The decision-making process from the original “Bolkestein” draft to the Services Directive
According to Art. 47 (2) in conjunction with Art. 55 EGV, the co-decision procedure was used in the decision-making process for the adoption of the Services Directive , in which - roughly simplified - the European Parliament and the EU Council on the basis of a proposal by the EU Commission have to agree.
The Bolkestein design
The much-discussed proposal of the former EU Internal Market Commissioner Frits Bolkestein of January 13, 2004 (COM (2004) 0002) provided for a much more extensive elimination of intergovernmental barriers to the free trade in services compared to the final version. The scope of the proposal for a directive was already broader; in particular, the services of temporary employment agencies as well as most of the services of general interest later excluded from the scope should also be covered by the directive. The yardstick should be the fee for the service, regardless of whether the fee is paid by the end user or by a third party.
According to the will of the Commission, the directive - apart from a few expressly excluded regulations and legal matters - should also enjoy fundamental priority over all other European directives and regulations ; the above-mentioned social policy provisions were not among these exceptions.
The country of origin principle
According to the Commission's proposal, a service provider - some of which are included in the directive - should a. Apart from the exceptions defined in Art. 2 and 17, they are generally only subject to the laws of the country in which they are established (“ country of origin principle ” - Art. 16 Draft Directive). This principle is analogous to the principle of the Cassis de Dijon judgment in the area of the free movement of goods, according to which a product that is legally manufactured and / or marketed in one EU member state can also be sold in all other member states .
This principle sparked the protest against the draft directive in particular.
In Article 16 of the later directive, the country of origin principle is no longer explicitly mentioned, but the principle of the freedom to provide services (which is already the subject of the provisions on the European internal market in the EC Treaty) is reaffirmed and discrimination and unobjective restrictions on service providers are established prohibited in other EU member states. In this respect, the country of origin principle still applies - apart from important, but already provided for in the original draft, exemptions such as public order, public health, environmental protection and the provisions on conditions of employment (Art. 16 (3) of the Directive).
First discussion and protest phase
The draft was in 2004 and 2005, the subject of a general and sometimes very controversial run public debate with many contributors. It is widely believed that he was instrumental in the fact that the draft European Constitution was rejected in the referendums in France and the Netherlands .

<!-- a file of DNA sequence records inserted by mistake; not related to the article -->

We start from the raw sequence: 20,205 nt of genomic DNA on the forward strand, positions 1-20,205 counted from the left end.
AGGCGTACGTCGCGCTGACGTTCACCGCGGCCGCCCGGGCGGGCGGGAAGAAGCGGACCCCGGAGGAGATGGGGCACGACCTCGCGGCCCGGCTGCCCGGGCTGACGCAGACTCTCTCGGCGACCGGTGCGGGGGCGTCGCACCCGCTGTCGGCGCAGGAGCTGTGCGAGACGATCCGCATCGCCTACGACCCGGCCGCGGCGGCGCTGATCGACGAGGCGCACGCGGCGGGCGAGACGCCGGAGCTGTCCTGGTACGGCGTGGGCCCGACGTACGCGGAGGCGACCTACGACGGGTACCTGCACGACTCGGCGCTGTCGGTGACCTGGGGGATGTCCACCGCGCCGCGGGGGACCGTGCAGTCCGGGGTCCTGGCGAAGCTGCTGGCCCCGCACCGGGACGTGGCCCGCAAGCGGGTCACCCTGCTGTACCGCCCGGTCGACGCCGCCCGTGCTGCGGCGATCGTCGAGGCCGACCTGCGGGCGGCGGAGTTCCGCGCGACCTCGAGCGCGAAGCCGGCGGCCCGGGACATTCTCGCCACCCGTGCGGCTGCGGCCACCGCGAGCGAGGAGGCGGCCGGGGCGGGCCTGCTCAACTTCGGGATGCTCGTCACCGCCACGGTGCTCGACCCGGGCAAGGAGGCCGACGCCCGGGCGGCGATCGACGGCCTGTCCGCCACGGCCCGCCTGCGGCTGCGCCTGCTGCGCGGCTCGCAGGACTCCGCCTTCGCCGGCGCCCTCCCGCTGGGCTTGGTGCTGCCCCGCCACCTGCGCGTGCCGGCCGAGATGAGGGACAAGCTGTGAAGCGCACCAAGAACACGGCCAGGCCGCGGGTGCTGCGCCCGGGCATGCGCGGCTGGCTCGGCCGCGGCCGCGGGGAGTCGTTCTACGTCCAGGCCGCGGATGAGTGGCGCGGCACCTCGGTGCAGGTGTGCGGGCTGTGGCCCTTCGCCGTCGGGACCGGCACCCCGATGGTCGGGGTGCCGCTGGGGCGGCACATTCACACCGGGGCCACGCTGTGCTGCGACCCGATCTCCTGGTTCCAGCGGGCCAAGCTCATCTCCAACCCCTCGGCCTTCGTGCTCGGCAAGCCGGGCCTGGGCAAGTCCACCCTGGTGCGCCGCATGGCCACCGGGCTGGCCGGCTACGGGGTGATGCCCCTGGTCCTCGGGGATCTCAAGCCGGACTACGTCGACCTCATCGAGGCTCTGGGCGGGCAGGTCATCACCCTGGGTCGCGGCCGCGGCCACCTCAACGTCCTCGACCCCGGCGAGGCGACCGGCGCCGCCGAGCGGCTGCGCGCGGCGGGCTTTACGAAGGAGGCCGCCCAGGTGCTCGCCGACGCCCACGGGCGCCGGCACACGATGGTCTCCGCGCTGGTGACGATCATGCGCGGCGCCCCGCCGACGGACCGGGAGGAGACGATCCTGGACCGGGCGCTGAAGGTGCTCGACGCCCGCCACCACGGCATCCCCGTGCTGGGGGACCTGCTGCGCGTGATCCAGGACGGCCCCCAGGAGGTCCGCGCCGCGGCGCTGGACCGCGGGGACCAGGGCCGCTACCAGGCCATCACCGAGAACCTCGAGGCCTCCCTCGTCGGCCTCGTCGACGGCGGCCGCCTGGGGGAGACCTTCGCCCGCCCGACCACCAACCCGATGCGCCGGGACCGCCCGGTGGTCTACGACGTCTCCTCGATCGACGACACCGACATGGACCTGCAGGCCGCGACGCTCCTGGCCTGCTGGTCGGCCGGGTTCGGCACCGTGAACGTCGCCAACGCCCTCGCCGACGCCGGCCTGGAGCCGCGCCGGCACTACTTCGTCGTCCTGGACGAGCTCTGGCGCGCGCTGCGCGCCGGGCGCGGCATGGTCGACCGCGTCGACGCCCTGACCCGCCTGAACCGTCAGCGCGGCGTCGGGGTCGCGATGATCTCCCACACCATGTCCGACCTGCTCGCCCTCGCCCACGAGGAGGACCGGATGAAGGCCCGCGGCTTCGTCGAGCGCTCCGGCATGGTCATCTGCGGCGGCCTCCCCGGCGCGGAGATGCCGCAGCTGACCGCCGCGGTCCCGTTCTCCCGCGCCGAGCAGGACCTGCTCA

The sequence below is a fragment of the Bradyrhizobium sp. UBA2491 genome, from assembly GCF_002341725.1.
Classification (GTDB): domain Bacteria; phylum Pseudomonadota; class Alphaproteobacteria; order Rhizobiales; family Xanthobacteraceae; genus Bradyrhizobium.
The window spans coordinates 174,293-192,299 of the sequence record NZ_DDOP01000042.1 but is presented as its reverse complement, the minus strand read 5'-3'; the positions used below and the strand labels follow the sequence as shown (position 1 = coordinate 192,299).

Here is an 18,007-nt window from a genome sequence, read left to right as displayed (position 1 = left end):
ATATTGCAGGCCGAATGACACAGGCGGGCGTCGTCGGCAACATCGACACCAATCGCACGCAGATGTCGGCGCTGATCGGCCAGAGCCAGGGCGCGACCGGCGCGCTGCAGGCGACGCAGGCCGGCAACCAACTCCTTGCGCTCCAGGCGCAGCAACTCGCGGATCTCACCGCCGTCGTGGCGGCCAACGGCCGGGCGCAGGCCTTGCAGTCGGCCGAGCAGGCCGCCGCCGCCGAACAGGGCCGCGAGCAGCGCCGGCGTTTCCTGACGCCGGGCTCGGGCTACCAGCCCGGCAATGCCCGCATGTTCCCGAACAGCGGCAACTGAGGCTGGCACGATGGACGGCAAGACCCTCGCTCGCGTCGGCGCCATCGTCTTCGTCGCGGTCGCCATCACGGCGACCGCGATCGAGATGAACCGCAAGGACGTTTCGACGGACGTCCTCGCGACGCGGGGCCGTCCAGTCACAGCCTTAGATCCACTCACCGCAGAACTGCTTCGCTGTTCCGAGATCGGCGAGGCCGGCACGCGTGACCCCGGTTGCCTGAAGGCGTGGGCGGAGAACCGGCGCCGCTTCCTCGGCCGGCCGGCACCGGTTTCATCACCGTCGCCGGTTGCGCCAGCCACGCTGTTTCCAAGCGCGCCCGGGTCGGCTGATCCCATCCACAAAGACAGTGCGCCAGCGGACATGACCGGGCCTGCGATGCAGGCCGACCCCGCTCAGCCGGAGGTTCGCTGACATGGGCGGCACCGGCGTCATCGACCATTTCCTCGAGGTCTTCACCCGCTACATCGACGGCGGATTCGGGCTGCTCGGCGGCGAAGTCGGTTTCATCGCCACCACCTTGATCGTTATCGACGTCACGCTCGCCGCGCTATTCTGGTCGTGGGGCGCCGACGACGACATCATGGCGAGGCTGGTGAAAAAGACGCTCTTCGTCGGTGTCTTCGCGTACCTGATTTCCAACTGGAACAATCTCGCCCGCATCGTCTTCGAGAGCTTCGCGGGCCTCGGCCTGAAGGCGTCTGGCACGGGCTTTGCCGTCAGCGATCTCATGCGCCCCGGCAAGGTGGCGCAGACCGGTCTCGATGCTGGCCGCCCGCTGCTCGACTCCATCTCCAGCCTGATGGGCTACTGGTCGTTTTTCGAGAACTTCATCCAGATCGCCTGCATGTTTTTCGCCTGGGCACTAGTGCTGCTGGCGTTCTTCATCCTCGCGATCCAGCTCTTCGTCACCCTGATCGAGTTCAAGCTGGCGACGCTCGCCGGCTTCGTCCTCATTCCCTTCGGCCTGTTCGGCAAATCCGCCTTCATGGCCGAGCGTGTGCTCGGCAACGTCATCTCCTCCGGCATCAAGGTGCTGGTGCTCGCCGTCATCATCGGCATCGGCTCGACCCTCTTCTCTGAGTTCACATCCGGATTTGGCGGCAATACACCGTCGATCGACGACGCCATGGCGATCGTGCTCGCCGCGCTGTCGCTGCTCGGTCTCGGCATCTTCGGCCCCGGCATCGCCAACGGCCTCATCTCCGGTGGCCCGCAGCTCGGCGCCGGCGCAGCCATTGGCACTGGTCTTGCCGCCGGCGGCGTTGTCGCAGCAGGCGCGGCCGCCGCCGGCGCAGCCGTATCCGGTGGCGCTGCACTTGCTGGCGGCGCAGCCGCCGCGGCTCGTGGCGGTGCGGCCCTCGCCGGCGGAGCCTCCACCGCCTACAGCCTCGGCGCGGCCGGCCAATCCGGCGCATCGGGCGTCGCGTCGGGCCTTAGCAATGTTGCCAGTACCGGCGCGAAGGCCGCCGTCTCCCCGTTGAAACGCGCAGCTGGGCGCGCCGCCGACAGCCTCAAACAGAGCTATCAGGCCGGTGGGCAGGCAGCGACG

Analysis of the parliamentary compromise ( 1st reading )
Accompanied by large Europe-wide demonstrations by critics of the directive, the majority of the EPP and PES in the EU Parliament finally decided on February 16, 2006 a compromise package between these two groups that had come about at the last minute with a total of 213 amendments to the Commission draft. Among other things, health , transport, security services , labor , industrial action , trade union and social law, as well as occupational health and safety , temporary employment agencies and some parts of public services have been completely excluded from the directive. Articles 24 and 25 of the directive, which were also controversial, were deleted by Parliament; According to many critics, these two articles would have made effective controls in the country of employment against posting companies practically impossible.
In a series of further changes, the original intention of the Commission to give the directive absolute priority over all other European regulations, with a few exceptions, was partially reversed by the Parliament and in particular private international law ( ROM I and ROM II agreements ) and Directive 96/71 / EC on the posting of workers took precedence over the Directive.
With its reformulation of Art. 16, Parliament did not take up the much more extensive and non-exhaustive list of “compelling reasons of general interest ”, from which the European Court of Justice considered the application of the law of the country of destination to be justified in each individual case. Although this non-exhaustive list can be found as a definition of the term in Article 4 (7a) of the Parliamentary Version, this definition is not used in Article 16.
The EPP's leading negotiators confirmed that the country of origin principle was retained despite the removal of the term . The EPP negotiator, Evelyne Gebhardt's opponent in negotiating the amendments adopted by Parliament, the British Conservative Malcolm Harbor , declared after the vote in the EU Parliament: “The country of origin principle is part of European law. It is still valid. The work of the EPP-ED Group… paved the way for this result ” . Likewise, the Austrian ÖVP member Karas, who was also involved in the negotiations, stated that: “The term country of origin principle is no longer used, but the basic principle remains” .